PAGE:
Pine (Pinus species)
Pine trees are easily recognized by their needle-like leaves grouped in bundles. Each bundle may contain one to five needles, the number varying among species. They are a resinous tree growing up to 250 feet tall. The tree’s odor and sticky sap provide a simple way to distinguish pines from similar looking trees with needle-like leaves.
The bark of most pine trees is thick and scaly (although some pines have thin, flaky bark). The branches grow off the trunk in a spiral pattern. New spring shoots are covered and brownish or whitish bud scales and later turn green as the spread outward.
The pine leaves go through several stages during their growth. The seed leaves are followed by juvenile leaves (single leaves, green or blue-green, and arranged spirally on the shoot). Needles are the adult leaves and are green and bundled in clusters of 1-6 needles together.
Seeds grow in pine cones covered in numerous spirally arranged scales with two seeds on each scale (except for the scales at the base and tip of the cone). The seeds are small, winged seeds that are dispersed via the wind.
Where to Find: Pines prefer open, sunny areas. They are widespread and found throughout North America, Central America, much of the Caribbean region, North Africa, the Middle East, Europe, and some places in Asia.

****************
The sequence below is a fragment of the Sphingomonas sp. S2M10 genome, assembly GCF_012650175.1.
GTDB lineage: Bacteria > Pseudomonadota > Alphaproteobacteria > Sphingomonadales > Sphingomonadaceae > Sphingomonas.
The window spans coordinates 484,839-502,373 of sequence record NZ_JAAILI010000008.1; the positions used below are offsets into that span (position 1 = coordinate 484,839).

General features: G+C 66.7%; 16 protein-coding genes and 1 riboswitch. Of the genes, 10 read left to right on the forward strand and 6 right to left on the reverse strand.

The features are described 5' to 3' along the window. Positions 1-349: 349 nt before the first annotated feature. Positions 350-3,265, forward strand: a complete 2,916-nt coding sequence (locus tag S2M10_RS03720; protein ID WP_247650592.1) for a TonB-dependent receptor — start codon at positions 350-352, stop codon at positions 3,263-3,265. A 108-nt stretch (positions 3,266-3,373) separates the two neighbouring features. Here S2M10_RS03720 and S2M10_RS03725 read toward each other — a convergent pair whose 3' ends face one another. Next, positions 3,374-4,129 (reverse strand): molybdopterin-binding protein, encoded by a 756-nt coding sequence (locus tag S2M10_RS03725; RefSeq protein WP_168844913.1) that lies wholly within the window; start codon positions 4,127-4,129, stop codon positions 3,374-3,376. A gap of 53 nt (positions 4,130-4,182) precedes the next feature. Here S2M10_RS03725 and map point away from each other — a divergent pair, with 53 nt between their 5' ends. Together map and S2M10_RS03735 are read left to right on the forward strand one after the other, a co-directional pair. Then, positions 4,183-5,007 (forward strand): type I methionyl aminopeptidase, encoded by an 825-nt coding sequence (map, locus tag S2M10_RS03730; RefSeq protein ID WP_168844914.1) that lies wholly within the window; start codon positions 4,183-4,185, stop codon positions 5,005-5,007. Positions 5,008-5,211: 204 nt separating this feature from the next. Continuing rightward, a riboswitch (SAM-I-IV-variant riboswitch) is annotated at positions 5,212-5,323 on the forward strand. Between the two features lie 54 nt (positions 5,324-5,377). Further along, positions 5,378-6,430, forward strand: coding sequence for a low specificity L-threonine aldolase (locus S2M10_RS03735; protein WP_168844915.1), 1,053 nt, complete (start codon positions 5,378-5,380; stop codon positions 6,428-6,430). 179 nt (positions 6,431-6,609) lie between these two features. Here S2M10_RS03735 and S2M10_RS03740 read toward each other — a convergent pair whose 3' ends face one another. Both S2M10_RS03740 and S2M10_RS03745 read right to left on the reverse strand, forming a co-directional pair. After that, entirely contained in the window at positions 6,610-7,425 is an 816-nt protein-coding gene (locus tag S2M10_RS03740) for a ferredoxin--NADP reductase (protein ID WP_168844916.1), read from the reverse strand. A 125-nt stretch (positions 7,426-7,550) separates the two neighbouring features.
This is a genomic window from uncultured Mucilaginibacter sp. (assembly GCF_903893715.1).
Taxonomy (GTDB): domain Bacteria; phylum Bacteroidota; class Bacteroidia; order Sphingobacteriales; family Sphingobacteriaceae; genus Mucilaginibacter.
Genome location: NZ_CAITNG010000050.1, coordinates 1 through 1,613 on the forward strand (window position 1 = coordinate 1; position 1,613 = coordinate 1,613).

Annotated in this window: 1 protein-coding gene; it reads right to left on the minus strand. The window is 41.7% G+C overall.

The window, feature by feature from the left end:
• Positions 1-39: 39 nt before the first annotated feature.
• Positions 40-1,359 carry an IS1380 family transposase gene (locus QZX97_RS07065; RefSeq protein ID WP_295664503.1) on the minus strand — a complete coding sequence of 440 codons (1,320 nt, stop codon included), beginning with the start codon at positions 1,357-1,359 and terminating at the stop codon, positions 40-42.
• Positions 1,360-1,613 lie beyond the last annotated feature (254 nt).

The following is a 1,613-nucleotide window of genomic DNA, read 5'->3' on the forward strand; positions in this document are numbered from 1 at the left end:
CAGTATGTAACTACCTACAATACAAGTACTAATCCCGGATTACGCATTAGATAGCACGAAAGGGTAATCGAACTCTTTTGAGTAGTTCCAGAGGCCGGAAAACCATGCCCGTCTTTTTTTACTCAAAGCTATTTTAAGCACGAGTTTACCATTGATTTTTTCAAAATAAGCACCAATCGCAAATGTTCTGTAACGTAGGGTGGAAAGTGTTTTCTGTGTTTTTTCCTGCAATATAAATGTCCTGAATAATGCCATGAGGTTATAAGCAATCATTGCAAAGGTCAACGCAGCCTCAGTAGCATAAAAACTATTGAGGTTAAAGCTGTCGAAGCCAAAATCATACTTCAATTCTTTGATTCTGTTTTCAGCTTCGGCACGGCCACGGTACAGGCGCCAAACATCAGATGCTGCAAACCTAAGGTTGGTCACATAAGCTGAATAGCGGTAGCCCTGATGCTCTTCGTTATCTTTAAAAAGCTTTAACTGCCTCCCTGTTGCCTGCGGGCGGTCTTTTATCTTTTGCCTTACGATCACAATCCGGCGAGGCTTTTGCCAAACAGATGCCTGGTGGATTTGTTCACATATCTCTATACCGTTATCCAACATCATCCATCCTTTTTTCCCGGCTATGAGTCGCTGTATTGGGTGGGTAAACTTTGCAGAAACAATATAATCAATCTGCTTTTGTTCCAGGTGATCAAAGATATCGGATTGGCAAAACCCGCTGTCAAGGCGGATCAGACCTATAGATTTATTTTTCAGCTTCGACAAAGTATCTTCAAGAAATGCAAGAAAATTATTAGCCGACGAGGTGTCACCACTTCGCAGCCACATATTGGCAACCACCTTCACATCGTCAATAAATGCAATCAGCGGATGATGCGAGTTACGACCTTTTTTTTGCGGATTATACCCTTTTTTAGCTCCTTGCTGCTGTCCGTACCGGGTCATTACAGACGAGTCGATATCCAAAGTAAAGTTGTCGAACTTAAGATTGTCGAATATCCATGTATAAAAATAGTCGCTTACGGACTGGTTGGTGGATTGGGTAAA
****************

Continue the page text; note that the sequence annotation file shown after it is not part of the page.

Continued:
Edible Parts: The seeds of all species are edible (but some are very small or hard to get out). Some species have large seeds called pine nuts. You can collect the young male cones, which grow only in the spring, as a survival food. Boil or bake the young cones. Eat the seeds raw or cooked.
The bark of young twigs is edible as is the soft, moist, white inner bark found clinging to the woody outer bark. Peel off the bark of thin twigs. You can chew the juicy inner bark; it is rich in sugar and vitamins.
Green pine needle tea is high in vitamin C. Gather the needles and remove any of the brown, papery sheaths located at the base of the needles. Chop the needles into small bits. Steep (soak) the young, green pine needles in boiling water for 5-10 minutes. The needles should be settled to the bottom of the cup by this time.
Other Uses: Use the resin to waterproof articles. Also, you can use pine resin as a glue. Collect the resin from the tree. If there is not enough resin on the tree, cut a notch in the bark so more sap will seep out. Put the resin in a container and heat it. The hot resin is your glue. Use it as is or add a small amount of ash dust to strengthen it. Use it immediately. You can use hardened pine resin as an emergency dental filling.